Culture Connoisseur: Joan Didion

I love this whole series of photos. When I have my own office, this is definitely being printed and hung in it.

I love this whole series with her and the car. When I have my own office, this is definitely being printed and hung on the wall.

As an English major, I’ve read a lot of books. There have been books I thoroughly enjoyed (Infinite Jest or Absalom, Absalom! for example), books I thought were just okay (Animal Farm and Of Mice and Men) and books I really really really really disliked (Huckleberry Finn and The Fault in Our Stars). And although I can wax poetic about David Foster Wallace’s genius or William Faulkner’s complex narrative style, there’s really only one author that I deeply connect with.

Her name is Joan Didion.

It’s difficult to delineate just what Joan Didion means to me. I’ve thoroughly enjoyed her books that I’ve picked up, but it’s more than the “that was a great book” feeling. Her essay collection Slouching Towards Bethlehem planted the seed in my head that I could do something with journalism besides hard news, which changed my life. I hope to master the art of writing as well as she has.

If you’re interested in writing that is raw and articulated with the utmost precision, Joan Didion is for you. I don’t want to spoil you, so I won’t post any of my favorite quotes. I recommend starting with the mind-blowing On Keeping A Notebook, the uncanny Goodbye to All That, or the incredible The Year of Magical Thinking.

Today, I donated money to a Kickstarter that will fund a documentary about her life. It has 29 days left to go, and they’re already almost there. I am so excited to receive behind-the-scenes material and a digital copy of the movie.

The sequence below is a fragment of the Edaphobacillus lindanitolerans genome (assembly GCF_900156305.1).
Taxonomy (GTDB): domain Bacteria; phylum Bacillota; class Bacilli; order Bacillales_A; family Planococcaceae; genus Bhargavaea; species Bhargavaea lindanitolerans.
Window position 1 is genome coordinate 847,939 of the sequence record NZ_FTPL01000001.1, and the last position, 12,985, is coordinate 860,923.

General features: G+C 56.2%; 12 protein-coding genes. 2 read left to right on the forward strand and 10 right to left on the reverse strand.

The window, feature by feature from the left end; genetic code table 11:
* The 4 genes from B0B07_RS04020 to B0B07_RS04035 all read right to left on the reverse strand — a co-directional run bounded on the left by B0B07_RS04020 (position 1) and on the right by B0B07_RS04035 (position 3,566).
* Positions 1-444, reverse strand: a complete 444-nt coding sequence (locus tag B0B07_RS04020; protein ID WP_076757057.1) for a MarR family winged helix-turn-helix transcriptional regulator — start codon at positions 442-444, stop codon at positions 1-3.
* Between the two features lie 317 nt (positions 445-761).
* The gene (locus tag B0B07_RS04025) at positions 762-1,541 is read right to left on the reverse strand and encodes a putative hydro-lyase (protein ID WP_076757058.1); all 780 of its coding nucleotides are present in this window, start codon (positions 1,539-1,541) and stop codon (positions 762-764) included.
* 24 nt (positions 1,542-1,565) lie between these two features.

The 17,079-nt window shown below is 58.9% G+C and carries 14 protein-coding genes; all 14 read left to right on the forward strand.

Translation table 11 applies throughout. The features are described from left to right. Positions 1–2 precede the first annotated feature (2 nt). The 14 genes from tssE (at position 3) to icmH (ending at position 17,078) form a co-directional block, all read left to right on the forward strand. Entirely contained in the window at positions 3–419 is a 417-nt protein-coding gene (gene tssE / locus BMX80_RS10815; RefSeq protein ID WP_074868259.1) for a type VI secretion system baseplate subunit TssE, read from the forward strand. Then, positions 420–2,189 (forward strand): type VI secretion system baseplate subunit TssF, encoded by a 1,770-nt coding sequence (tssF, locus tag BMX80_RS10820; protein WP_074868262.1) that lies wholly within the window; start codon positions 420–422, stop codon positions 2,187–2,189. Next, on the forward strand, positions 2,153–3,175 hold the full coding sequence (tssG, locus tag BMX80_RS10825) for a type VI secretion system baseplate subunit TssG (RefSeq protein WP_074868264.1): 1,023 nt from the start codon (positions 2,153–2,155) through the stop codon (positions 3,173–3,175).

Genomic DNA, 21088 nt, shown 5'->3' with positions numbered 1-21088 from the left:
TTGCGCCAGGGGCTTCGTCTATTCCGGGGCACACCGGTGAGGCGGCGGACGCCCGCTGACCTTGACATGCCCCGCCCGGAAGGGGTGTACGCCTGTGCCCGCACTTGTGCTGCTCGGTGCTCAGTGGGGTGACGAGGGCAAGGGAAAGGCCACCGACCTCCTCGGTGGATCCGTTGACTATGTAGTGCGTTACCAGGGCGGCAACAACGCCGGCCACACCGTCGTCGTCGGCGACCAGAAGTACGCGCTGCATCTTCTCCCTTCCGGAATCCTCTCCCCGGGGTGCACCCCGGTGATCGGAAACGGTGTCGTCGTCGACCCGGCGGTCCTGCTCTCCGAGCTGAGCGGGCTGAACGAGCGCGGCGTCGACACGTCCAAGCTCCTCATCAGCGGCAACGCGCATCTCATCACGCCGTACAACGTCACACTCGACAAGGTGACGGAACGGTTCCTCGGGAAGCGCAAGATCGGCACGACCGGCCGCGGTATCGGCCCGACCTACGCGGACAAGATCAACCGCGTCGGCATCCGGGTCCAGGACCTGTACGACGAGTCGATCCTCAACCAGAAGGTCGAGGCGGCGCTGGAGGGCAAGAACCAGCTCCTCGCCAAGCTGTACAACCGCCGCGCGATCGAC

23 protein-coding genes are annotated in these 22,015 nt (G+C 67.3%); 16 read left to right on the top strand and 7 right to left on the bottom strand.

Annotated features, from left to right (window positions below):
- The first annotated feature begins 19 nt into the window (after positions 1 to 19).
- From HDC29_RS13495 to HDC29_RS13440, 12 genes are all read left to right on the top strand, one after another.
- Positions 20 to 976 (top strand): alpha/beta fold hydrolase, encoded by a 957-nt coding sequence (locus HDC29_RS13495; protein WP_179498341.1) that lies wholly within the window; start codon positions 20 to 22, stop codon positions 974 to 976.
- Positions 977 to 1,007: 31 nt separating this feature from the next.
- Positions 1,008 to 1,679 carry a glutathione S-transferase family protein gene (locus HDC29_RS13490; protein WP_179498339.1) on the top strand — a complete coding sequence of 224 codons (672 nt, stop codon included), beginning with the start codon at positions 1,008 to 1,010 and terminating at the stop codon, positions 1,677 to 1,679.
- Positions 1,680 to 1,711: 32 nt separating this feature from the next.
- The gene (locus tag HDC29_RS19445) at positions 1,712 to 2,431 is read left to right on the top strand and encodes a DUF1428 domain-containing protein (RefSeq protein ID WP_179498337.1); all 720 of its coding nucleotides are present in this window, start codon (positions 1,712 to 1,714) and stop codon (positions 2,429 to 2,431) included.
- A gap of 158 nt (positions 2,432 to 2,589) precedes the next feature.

This makes me so inexplicably happy.

This makes me so inexplicably happy.

Are there any authors whose work has made a significant impact in your life? Let’s talk about it in the comments.

 

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6 Comments

Filed under Culture Connoisseur

6 responses to “Culture Connoisseur: Joan Didion

  1. Mat Salud

    Will read these essays soon, but I highly recommend Orwell’s personal accounts and journalism. I honestly think he’s an incredibly overrated novelist, but whenever he writes about himself and the world at large, it’s top tier stuff. “Down and Out in Paris in London” and “Homage to Catalonia” are pretty great.

  2. I’m always looking for new things to read, particularly things that will leave me feeling truly better, somehow, as an individual and as a writer. This past year and a half I’ve just been working my way through the classics, the “BBC Book List” classics, in fact. But I feel I need a change, and I think you have convinced me to check out Joan Didion. Believing your description of her work, I’m sure I will not be disappointed. Thanks 🙂

    • zoelance

      I need to check that list out! Based on your description of what you like to read, I’m sure you’ll like Joan Didion. Happy reading!

  3. I really enjoyed Paulo Coelho’s “The Alchemist”. It’s beautifully written… makes you think about life.
    And there’s also “Doctor Fischer of Geneva” by Graham Greene. Love that one! It shows what people would do for money. It’s crazy…

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